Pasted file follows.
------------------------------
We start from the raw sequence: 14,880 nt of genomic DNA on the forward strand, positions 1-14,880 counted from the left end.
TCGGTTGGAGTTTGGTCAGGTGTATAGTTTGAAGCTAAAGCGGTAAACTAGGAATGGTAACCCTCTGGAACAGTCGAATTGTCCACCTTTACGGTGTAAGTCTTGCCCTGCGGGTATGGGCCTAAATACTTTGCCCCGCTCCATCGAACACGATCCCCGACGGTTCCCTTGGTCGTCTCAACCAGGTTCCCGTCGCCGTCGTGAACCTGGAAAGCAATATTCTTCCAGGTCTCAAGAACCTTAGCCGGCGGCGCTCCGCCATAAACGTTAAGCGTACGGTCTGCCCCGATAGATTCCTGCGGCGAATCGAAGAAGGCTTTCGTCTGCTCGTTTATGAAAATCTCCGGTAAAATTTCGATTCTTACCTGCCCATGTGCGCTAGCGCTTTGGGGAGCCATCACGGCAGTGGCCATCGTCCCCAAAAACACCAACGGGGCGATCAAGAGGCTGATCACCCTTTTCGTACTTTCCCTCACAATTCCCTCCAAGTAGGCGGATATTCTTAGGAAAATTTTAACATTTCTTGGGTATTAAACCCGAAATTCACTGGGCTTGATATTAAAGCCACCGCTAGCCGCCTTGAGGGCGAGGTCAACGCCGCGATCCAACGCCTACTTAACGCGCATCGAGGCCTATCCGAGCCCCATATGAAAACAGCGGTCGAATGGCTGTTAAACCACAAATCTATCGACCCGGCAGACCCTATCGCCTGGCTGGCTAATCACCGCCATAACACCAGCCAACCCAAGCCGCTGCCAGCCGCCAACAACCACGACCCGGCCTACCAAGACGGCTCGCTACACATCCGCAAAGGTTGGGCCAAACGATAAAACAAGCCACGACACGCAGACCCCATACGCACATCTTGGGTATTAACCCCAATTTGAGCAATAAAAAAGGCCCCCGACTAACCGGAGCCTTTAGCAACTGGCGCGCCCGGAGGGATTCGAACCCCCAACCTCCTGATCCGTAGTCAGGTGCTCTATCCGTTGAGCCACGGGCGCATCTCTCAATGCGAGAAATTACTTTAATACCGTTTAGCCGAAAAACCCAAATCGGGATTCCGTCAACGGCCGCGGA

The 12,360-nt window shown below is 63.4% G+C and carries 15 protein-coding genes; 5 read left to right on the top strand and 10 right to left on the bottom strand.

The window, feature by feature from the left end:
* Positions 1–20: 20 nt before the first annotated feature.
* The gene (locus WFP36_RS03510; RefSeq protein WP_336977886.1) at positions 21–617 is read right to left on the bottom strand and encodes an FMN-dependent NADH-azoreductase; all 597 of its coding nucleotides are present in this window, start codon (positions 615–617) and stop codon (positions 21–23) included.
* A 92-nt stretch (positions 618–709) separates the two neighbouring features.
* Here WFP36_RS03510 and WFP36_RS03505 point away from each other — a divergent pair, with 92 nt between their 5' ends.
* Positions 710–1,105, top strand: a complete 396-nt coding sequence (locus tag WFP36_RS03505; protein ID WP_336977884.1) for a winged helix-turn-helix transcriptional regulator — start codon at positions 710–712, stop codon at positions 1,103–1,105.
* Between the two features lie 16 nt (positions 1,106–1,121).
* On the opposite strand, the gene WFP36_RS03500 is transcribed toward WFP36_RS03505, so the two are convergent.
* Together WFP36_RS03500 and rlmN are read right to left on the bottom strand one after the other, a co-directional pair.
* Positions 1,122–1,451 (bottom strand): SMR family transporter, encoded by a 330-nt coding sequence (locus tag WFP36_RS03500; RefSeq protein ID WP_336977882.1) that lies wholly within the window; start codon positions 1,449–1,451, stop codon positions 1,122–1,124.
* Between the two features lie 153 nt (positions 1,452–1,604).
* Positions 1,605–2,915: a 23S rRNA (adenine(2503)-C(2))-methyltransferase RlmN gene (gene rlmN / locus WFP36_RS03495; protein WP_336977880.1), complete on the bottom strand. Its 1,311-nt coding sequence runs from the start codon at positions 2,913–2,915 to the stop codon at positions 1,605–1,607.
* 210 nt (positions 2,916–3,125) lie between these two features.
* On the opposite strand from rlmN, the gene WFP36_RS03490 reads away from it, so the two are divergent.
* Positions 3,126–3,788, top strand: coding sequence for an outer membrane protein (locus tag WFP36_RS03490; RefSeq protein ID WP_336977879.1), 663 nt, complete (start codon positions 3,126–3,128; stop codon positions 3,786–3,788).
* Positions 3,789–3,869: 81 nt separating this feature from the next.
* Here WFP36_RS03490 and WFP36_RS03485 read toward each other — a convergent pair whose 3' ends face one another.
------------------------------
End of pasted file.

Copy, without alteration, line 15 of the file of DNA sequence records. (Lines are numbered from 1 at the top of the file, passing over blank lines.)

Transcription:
* Positions 1,605–2,915: a 23S rRNA (adenine(2503)-C(2))-methyltransferase RlmN gene (gene rlmN / locus WFP36_RS03495; protein WP_336977880.1), complete on the bottom strand. Its 1,311-nt coding sequence runs from the start codon at positions 2,913–2,915 to the stop codon at positions 1,605–1,607.